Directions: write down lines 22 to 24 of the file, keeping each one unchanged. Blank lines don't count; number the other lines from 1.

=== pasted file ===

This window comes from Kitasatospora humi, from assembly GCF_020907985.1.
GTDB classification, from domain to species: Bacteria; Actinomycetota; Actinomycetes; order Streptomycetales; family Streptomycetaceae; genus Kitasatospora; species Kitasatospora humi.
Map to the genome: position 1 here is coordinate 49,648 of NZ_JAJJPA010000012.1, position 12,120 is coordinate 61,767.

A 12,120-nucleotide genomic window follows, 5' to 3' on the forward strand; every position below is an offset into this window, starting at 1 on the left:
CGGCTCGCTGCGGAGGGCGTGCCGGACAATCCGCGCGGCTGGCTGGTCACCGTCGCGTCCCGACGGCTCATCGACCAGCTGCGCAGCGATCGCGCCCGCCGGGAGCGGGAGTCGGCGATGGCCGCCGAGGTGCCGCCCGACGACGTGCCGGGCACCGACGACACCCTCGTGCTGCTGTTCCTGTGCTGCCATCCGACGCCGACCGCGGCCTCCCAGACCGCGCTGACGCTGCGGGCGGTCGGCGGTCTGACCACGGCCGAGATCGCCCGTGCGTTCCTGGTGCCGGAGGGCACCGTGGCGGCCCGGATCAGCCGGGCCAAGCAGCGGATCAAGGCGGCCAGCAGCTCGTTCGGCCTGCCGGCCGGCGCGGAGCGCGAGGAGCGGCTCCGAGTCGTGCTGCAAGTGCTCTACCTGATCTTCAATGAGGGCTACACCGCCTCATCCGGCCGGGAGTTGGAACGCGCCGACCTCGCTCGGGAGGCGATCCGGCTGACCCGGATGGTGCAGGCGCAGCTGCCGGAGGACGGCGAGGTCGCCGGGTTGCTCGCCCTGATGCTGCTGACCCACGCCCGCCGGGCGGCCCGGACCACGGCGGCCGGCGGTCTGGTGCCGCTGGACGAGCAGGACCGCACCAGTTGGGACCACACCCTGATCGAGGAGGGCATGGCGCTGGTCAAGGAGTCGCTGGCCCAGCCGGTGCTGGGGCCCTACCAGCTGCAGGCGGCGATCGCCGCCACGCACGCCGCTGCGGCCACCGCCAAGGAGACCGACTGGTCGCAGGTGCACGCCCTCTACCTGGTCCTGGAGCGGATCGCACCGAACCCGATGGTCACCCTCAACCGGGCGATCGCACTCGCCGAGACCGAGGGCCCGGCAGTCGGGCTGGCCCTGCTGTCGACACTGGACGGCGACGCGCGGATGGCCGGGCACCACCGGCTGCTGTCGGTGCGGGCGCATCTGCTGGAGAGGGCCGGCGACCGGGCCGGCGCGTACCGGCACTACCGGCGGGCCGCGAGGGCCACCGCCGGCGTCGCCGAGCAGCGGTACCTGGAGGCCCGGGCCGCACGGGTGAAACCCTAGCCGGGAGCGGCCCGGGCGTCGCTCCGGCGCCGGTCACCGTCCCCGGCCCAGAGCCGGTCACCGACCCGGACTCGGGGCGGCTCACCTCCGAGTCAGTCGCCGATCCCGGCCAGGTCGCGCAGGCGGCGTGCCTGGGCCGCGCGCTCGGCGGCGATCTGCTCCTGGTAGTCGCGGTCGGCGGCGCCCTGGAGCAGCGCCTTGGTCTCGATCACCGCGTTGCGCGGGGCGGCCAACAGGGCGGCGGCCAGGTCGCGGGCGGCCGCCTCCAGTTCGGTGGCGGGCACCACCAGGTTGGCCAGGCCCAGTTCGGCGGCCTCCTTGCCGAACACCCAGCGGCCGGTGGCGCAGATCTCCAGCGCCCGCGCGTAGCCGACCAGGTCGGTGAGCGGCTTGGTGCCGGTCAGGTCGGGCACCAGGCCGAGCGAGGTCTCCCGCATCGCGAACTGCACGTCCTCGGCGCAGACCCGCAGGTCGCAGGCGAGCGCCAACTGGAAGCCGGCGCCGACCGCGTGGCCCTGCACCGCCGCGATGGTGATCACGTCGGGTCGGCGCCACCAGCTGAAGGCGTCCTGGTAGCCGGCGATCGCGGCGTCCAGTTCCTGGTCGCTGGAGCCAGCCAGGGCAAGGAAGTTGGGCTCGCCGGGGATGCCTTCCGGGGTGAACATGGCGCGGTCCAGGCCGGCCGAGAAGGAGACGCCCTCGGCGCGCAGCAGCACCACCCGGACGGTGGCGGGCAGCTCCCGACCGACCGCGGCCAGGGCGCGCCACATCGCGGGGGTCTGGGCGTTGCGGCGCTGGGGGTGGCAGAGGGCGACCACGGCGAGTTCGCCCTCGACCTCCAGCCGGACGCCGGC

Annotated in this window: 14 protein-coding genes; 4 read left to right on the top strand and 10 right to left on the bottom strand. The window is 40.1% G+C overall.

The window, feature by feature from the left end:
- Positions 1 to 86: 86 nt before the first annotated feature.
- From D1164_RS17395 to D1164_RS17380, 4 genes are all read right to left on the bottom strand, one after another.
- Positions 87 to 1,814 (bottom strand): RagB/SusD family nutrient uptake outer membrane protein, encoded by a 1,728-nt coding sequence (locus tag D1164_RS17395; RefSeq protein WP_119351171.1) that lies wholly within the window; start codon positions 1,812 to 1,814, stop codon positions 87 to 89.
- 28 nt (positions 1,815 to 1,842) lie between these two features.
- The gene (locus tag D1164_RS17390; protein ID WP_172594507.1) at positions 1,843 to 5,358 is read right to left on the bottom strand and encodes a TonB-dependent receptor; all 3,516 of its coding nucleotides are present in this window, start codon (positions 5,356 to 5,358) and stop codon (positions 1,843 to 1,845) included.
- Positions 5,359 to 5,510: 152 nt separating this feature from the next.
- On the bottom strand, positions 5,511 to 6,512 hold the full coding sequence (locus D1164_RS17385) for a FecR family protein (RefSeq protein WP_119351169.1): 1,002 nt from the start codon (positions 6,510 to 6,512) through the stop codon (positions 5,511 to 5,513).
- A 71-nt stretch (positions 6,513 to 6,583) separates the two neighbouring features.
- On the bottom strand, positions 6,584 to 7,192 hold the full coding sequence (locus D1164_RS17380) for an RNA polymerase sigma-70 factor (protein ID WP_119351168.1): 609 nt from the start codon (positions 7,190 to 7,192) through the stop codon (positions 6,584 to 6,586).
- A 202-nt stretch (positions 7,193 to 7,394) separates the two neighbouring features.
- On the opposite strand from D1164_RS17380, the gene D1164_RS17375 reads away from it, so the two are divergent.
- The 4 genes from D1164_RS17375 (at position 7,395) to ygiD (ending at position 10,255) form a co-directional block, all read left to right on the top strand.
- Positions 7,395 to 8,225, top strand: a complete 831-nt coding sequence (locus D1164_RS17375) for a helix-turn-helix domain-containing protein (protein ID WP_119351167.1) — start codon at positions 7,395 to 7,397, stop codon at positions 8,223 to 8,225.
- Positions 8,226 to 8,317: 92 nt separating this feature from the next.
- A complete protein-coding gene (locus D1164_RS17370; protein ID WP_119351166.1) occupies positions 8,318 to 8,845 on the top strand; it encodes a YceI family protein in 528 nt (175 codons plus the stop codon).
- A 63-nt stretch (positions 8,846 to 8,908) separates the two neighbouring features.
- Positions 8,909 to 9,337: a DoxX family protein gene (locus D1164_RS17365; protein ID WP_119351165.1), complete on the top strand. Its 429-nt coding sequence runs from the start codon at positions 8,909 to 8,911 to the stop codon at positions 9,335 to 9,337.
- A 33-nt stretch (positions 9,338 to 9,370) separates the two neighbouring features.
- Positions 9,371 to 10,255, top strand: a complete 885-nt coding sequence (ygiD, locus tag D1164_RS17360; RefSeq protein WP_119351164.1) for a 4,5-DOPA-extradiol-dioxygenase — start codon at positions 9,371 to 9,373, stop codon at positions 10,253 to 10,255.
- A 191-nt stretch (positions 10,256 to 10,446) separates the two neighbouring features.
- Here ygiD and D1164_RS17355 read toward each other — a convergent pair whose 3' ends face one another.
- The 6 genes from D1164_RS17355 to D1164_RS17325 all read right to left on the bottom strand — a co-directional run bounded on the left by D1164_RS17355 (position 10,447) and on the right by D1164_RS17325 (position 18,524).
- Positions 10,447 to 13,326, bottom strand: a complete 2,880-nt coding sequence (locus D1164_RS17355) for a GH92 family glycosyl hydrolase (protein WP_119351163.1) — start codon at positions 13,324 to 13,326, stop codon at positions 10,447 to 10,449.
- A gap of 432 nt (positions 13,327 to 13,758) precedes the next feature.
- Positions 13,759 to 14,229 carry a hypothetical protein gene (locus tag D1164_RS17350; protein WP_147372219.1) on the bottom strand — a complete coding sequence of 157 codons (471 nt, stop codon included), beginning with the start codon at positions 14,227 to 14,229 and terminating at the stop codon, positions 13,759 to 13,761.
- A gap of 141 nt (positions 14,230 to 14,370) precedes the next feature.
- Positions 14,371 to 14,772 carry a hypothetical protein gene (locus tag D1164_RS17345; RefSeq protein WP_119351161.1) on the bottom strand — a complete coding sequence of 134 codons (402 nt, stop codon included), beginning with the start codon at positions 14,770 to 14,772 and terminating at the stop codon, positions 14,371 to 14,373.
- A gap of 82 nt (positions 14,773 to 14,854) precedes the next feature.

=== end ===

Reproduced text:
- A complete protein-coding gene (locus D1164_RS17370; protein ID WP_119351166.1) occupies positions 8,318 to 8,845 on the top strand; it encodes a YceI family protein in 528 nt (175 codons plus the stop codon).
- A 63-nt stretch (positions 8,846 to 8,908) separates the two neighbouring features.
- Positions 8,909 to 9,337: a DoxX family protein gene (locus D1164_RS17365; protein ID WP_119351165.1), complete on the top strand. Its 429-nt coding sequence runs from the start codon at positions 8,909 to 8,911 to the stop codon at positions 9,335 to 9,337.